New DePaul basketball coach Tony Stubblefield looks forward to rebuilding program
Stubblefield spent the last 11 years on Dana Altman’s staff at Oregon and was promoted to associate head coach before this past season.
DePaul on Tuesday hired longtime Oregon assistant Tony Stubblefield as head coach to rebuild a basketball program that has struggled in recent decades.
Stubblefield, who agreed last week to take the job, is the first major hire for DePaul athletic director DeWayne Peevy since he took over in August after 12 years in Kentucky’s athletic department. It will be up to him to restore a program with a proud history.
“I’m very familiar with the tradition of success this program has achieved, and I know we can achieve it again together,” Stubblefield said in a statement. “The challenge ahead is the most exciting part.”
Stubblefield takes over after Dave Leitao was fired last month six years into his second tenure.
“Relationships, recruiting and vision were everything with this hire,” Peevy said. “We knew we had to find the right person for where our program is right now. Tony quickly demonstrated his eagerness to begin rebuilding this program to national prominence. That, coupled with over 28 years of Division I college coaching experience, extensive college basketball relationships, an elite history of recruiting and his alignment with our vision for the future, made him quickly rise to the top of our candidate list.”
Peevy said DePaul, with help from Chicago-based executive search firm DHR International, vetted and interviewed more than 30 candidates.
Stubblefield spent the past 11 years on Dana Altman’s staff at Oregon and was promoted to associate head coach before this past season. Oregon made seven NCAA Tournaments in that span, with a Final Four appearance in 2017 and a Sweet 16 run this year. The Ducks also won four Pac-12 regular-season championships and three conference tournaments.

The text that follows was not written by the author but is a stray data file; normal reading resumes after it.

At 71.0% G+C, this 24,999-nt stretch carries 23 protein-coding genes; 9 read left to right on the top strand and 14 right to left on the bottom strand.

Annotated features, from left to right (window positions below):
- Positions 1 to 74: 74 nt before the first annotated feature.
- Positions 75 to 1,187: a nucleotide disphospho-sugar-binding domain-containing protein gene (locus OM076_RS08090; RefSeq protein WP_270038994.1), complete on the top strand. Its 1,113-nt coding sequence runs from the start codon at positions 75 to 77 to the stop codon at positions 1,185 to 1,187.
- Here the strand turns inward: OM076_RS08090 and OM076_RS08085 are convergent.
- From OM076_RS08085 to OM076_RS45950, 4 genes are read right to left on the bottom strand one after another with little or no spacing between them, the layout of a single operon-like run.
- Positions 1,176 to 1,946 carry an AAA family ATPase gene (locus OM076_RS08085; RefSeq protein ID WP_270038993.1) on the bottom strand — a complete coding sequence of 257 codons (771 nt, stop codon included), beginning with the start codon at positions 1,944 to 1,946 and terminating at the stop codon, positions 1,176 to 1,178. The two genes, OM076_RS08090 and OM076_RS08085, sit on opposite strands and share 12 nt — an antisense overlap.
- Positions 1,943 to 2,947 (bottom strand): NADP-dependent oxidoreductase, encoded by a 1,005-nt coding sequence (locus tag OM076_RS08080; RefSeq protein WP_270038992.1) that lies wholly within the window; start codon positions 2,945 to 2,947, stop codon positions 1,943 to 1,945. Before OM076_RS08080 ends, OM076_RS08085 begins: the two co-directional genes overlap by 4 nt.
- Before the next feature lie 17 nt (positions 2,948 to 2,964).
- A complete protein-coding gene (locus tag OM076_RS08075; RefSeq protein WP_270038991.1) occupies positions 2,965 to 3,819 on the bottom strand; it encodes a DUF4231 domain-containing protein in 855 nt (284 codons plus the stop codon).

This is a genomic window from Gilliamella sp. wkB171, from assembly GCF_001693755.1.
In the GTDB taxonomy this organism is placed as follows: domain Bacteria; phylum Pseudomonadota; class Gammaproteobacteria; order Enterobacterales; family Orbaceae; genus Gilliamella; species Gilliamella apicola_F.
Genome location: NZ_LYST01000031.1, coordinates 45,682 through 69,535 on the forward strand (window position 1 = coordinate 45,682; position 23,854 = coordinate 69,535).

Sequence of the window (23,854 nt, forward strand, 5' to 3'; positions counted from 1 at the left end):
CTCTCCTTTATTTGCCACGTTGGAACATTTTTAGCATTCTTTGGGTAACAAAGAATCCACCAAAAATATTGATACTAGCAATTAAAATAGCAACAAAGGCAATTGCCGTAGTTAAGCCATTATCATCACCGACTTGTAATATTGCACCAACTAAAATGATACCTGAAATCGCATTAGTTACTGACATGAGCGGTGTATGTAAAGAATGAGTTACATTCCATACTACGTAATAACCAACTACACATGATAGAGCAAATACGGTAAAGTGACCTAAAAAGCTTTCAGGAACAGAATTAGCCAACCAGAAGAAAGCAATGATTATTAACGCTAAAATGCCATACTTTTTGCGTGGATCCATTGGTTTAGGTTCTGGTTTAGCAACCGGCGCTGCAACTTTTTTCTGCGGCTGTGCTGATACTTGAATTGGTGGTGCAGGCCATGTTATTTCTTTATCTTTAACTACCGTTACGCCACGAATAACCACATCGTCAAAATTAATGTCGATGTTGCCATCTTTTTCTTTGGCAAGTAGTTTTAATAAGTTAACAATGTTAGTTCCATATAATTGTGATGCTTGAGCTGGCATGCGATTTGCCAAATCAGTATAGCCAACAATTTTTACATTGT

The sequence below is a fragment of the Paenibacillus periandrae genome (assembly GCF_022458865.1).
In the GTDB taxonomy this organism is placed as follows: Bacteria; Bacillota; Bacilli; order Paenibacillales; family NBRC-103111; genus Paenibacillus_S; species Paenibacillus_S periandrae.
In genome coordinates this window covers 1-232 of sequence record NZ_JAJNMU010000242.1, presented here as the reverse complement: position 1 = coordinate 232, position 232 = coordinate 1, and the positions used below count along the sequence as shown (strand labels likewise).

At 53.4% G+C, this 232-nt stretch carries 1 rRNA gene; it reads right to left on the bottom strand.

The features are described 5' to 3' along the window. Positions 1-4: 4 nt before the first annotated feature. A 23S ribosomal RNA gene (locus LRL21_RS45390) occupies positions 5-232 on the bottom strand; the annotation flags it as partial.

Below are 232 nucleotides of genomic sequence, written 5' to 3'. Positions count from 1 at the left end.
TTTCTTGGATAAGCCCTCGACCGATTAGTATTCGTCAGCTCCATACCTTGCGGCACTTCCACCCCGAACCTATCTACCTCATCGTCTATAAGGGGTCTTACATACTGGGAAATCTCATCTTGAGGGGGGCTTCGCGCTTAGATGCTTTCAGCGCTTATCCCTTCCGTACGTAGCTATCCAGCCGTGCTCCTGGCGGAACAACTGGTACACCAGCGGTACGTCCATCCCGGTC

Stubblefield helped assemble recruiting classes that included Troy Brown Jr., Louis King and Bol Bol. He was Cincinnati’s recruiting coordinator from 2006 to 2010 and spent six years at New Mexico State, serving as interim coach when Lou Henson missed the 2004-05 season due to health reasons.
Now, he will try to restore a program that once ruled winters in Chicago.
The Blue Demons went 5-14 overall in a season that started about a month late because of COVID-19 issues. They finished last in the Big East Conference for the fifth consecutive year at 2-13.
Leitao was 127-146 over nine years at DePaul. He led the Blue Demons to a 58-34 record from 2002 to 2005 and their most recent NCAA Tournament appearance, in 2004. But his second stint was nowhere near as successful.
DePaul plays in the powerful Big East, in a sparkling arena and in a city known for producing talented players. One of Stubblefield’s most important tasks will be keeping some of Chicago’s elite high school players home.
The Blue Demons have finished last in the Big East 11 of the past 13 seasons and have been upstaged in recent years by Loyola, another Catholic school on the city’s North Side.
The Ramblers made the Final Four in 2018 and advanced to the Sweet 16 this year in their return to the NCAA Tournament. They beat ACC Tournament champion Georgia Tech and Illinois — the No. 1 seed in the Midwest Region — before losing to Oregon State. Loyola has a new coach, with Porter Moser leaving for Oklahoma and assistant Drew Valentine getting promoted to replace him.
DePaul President A. Gabriel Esteban said Stubblefield is the right person to lead the Blue Demons.
“With more than 20 years of coaching experience at the college level, I know Coach Stubblefield will be an excellent mentor for our student-athletes,” Esteban said. “In my conversations with him, Tony expressed his admiration for the DePaul community, specifically our Catholic, Vincentian mission.”